Google Algorithms Can Tell When Sources Agree On Facts

Google designs its ranking systems to serve relevant information from the most reliable sources that demonstrate expertise, authoritativeness and trustworthiness.

The latest artificial intelligence (AI) model, Multitask Unified Model (MUM), helps by identifying and prioritizing signals related to reliability. Thousands of improvements are made each year.

Google on Thursday announced technology to improve the quality of featured snippets, the descriptive box at the top of the page that highlights a piece of information from a result and the source in response to a search query. This also drives traffic to publishers, retailers and other websites.

MUM helps the systems “understand the notion of consensus, which is when multiple high-quality sources on the web all agree on the same fact,” Pandu Nayak, vice president of search and Google Fellow, wrote in a blog post. “Our systems can check snippet callouts (the word or words called out above the featured snippet in a larger font) against other high-quality sources on the web, to see if there’s a general consensus for that callout, even if sources use different words or concepts to describe the same thing.”

He explains that this “consensus-based technique” has improved the quality and helpfulness of featured snippet callouts.

Google also built information literacy features in Search that help people evaluate information, whether they found it on social media or in conversations with family or friends. In a study this year, researchers found that people regularly use Google as a tool to validate information they find on other platforms.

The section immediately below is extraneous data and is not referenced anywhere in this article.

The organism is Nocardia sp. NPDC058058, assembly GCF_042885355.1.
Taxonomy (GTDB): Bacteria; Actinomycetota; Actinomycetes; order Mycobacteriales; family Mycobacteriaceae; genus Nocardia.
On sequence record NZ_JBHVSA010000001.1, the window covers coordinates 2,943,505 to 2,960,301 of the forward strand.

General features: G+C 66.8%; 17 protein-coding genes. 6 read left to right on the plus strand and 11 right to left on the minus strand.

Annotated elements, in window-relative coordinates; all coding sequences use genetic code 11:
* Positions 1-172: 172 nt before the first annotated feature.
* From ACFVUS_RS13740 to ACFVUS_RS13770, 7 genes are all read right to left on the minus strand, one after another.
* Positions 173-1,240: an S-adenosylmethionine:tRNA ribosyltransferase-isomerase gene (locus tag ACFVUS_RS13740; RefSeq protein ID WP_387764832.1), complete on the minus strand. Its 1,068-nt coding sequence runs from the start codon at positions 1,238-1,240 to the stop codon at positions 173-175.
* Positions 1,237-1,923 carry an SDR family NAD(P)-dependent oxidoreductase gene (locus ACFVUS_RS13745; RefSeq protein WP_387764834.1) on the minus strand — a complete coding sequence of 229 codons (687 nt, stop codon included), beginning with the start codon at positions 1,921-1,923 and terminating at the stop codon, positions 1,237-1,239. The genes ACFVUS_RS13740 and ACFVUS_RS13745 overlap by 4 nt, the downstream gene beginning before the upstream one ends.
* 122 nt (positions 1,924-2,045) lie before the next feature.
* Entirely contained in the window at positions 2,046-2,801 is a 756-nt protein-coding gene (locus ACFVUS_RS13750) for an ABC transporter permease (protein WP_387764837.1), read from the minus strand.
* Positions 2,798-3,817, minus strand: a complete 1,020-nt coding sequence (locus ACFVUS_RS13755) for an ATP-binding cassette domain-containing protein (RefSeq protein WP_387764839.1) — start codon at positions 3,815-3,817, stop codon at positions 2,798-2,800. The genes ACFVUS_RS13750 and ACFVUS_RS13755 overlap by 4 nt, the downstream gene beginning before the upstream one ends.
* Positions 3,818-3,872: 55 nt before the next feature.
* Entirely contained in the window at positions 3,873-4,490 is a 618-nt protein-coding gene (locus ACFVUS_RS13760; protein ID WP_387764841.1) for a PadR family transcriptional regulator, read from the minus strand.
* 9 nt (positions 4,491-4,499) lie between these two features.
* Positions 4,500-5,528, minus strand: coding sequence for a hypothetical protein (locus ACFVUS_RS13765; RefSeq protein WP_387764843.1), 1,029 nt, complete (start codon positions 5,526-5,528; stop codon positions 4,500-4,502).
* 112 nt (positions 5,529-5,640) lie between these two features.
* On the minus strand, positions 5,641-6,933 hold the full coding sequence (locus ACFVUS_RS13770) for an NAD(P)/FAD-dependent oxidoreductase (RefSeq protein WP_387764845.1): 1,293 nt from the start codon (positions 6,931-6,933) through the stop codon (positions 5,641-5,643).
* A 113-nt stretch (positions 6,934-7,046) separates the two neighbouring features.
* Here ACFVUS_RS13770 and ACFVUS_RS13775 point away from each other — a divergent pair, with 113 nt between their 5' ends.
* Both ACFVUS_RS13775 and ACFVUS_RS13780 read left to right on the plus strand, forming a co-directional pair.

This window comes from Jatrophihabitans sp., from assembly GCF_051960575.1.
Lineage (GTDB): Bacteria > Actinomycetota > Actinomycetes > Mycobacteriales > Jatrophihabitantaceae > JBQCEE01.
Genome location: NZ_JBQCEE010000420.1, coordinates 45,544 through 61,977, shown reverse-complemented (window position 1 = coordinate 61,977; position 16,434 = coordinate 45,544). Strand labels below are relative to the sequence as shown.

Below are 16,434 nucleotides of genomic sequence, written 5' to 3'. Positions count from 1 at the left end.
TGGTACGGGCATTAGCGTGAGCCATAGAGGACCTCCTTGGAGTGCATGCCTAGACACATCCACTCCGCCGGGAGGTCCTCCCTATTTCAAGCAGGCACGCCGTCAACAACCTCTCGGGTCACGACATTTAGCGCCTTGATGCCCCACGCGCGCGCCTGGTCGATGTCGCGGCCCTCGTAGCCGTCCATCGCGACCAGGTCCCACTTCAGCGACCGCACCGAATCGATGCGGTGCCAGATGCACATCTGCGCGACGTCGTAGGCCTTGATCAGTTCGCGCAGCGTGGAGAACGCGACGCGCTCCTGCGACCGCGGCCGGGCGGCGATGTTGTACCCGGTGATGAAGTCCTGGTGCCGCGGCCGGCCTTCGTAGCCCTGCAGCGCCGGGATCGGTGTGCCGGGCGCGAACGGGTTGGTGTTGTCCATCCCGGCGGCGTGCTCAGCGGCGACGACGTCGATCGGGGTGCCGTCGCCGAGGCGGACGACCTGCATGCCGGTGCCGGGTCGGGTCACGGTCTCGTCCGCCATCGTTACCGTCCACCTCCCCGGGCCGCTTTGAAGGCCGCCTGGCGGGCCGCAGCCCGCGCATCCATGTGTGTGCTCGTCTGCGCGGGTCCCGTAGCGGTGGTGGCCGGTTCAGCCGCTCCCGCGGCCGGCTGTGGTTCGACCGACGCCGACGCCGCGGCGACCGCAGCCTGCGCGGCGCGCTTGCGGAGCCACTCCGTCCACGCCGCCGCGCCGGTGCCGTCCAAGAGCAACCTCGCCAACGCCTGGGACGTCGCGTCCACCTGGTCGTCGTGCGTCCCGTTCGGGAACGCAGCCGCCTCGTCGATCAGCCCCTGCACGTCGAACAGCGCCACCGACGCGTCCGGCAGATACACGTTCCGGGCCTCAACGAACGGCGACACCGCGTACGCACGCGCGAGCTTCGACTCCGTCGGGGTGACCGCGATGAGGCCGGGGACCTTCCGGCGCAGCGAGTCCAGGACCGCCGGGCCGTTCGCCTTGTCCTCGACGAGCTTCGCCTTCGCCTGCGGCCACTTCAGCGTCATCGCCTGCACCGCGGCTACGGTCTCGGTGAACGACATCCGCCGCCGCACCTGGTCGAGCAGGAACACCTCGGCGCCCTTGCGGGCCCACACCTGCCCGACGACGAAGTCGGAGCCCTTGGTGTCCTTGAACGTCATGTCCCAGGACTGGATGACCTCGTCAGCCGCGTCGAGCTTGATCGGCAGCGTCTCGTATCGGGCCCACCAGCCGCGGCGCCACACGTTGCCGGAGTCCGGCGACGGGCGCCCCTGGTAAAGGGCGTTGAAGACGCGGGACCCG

Today, Google launched several updates to features such as Fact Check Explorer, Reverse image search, and About this result.

For example, About this result, which lets searchers see more context about results before visiting a web page, launched in the Google app, and now includes more information such as how widely a source is circulated, online reviews, whether a company is owned by another, or when Google’s systems can’t find much info about a source.

Google also addressed the issue of a lack of reliable information online about a given subject, because sometimes, Nayak believes, information moves faster than facts.

“To address these, we show content advisories in situations when a topic is rapidly evolving, indicating that it might be best to check back later when more sources are available,” he wrote.

Google expanded content advisories to searches where its systems do not have high confidence in the overall quality of the results available for the search. These notices provide context about the entire set of results on the page. It always serves the results for the query, even when the advisory is present.

 Educating people about misinformation also has become a passion for Google. Since 2018, the Google News Initiative (GNI) has invested nearly $75 million in projects and partnerships working to strengthen media literacy and combat misinformation around the world.

Partnerships announced today aim to help. They include an expanded partnership with MediaWise at the Poynter Institute for Media Studies, and PBS NewsHour Student Reporting Labs to develop information literacy lesson plans for teachers of middle and high school students.

“Today’s announcement builds on the GNI’s support of its microlearning course through text and WhatsApp called Find Facts Fast,” Nayak wrote.

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